The punishments for a DUI conviction in Arizona are harsh. You can face fines, jail time, license suspension, increased insurance costs, damages if you crash the vehicle, community service, and having to use an expensive interlock device in your vehicle. These punishments are inconvenient for some, and can ruin the lives of others. You should have an experienced attorney on your side to minimize the negative impact on your life. An attorney may be able to find a defense for your case or negotiate a plea deal.
You Have Options
In some cases, you may never have to set foot in the courtroom. In fact, a criminal defense attorney has a number of tools that may be used in your defense, such as mediation and submitting a plea bargain. Our lawyers will talk to you about all your options and help you to understand what the best course of action may be to take.
Glendale Criminal Defense Lawyers Can Help
If your case does have to go to trial, our skilled DUI lawyers will work with our Criminal Defense attorneys. Together they will work to mount the best case possible for you, including having the charges dismissed or getting a reduced sentence. While no guarantees can be made about the outcome of a case, you can feel confident in knowing that working with Glendale criminal defense lawyers can improve your chances of success significantly.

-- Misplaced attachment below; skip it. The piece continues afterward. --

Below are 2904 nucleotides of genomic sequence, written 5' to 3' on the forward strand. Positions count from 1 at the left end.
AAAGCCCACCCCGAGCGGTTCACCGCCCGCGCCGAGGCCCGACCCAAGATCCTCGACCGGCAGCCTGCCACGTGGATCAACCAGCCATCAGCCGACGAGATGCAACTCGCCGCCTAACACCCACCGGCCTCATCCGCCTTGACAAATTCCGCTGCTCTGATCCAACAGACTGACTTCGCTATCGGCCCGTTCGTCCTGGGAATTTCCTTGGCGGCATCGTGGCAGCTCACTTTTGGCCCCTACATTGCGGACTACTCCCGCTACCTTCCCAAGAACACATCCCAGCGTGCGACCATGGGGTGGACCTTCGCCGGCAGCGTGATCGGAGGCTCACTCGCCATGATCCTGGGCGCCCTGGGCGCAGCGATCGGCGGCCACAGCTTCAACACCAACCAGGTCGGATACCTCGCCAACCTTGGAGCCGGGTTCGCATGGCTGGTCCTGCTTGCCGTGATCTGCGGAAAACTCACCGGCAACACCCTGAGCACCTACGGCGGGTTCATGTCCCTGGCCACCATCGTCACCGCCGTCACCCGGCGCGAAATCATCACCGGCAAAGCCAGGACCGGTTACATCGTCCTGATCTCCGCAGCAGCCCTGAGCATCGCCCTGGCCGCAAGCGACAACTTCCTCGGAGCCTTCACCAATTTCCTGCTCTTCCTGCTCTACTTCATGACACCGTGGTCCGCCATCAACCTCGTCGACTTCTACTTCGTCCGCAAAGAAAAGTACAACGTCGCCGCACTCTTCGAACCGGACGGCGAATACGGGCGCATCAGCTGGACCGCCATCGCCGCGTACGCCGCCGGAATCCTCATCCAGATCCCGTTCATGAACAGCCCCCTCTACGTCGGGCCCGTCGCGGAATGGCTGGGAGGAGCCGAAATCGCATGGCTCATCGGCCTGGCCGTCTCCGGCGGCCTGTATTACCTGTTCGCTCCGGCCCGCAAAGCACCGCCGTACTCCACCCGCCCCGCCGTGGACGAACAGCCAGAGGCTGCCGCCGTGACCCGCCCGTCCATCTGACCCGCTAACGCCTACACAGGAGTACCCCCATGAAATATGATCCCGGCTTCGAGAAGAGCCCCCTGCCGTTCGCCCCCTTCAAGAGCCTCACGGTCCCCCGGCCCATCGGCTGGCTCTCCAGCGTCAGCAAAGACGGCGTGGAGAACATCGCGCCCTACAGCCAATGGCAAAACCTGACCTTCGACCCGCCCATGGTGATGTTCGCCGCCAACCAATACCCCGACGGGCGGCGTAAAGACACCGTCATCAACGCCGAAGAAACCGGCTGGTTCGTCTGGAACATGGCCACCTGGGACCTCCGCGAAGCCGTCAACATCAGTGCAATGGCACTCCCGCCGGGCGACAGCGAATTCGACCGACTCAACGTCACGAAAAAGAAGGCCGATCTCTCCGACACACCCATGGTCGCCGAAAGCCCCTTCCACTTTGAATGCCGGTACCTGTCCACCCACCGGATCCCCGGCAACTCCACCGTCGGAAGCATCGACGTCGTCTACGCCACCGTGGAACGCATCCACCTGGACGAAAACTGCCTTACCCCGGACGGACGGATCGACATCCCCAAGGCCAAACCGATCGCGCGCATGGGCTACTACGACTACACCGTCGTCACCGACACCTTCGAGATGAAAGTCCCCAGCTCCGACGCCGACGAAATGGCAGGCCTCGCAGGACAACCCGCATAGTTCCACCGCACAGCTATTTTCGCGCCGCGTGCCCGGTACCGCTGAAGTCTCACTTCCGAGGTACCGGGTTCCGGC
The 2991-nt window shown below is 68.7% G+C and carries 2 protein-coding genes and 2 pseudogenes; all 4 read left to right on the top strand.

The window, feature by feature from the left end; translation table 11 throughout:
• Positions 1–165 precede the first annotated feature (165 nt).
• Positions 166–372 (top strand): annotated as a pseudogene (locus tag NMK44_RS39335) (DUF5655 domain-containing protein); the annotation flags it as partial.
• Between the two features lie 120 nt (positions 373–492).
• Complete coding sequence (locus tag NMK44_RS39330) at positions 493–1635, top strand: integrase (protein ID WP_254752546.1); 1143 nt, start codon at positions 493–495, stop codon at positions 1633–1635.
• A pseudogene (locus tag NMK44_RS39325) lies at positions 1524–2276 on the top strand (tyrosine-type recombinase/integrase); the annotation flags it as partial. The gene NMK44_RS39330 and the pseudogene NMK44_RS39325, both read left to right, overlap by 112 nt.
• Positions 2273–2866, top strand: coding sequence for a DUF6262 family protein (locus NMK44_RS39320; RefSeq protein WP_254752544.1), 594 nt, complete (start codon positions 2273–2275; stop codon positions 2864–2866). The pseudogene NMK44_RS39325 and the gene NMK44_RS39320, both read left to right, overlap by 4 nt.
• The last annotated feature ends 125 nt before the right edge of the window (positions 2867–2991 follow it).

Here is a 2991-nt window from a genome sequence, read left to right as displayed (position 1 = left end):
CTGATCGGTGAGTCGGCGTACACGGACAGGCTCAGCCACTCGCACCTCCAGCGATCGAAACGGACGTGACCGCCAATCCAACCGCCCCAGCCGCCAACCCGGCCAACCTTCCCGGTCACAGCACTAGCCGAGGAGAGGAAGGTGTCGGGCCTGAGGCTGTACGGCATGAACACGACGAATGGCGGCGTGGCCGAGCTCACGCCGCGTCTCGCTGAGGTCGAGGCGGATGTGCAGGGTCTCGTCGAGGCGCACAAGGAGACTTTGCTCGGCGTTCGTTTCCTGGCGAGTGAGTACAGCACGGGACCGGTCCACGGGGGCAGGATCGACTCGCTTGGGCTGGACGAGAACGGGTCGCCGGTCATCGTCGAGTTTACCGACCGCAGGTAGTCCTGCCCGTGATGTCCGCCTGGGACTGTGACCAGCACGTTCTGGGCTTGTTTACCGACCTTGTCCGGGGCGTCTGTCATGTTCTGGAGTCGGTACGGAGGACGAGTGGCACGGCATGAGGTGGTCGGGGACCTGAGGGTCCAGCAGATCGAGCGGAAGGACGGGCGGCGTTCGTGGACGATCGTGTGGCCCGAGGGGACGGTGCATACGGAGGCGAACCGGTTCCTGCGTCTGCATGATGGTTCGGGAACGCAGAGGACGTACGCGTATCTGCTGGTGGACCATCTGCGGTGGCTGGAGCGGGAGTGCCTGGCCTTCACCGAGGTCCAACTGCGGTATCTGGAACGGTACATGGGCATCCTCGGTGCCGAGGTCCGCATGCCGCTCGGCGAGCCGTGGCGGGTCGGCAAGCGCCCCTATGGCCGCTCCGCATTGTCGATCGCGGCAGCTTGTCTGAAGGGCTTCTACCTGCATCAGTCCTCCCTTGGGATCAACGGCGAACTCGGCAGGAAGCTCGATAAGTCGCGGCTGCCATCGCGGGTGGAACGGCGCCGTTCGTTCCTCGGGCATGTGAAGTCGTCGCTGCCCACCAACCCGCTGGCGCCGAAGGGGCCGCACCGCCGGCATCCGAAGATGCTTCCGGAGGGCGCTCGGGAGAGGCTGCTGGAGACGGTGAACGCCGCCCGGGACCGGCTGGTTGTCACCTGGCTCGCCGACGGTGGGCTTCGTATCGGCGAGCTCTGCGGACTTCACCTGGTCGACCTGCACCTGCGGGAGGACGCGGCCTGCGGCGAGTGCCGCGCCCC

Lastly, do not leave your case to chance. The stakes are too high in a criminal defense case for you not to work with our team! Our Glendale criminal defense lawyers and Glendale DUI attorneys have the experience and training to represent you. By all means, call (480) 833-8000 My AZ Lawyers today to find out how we may be able to help you.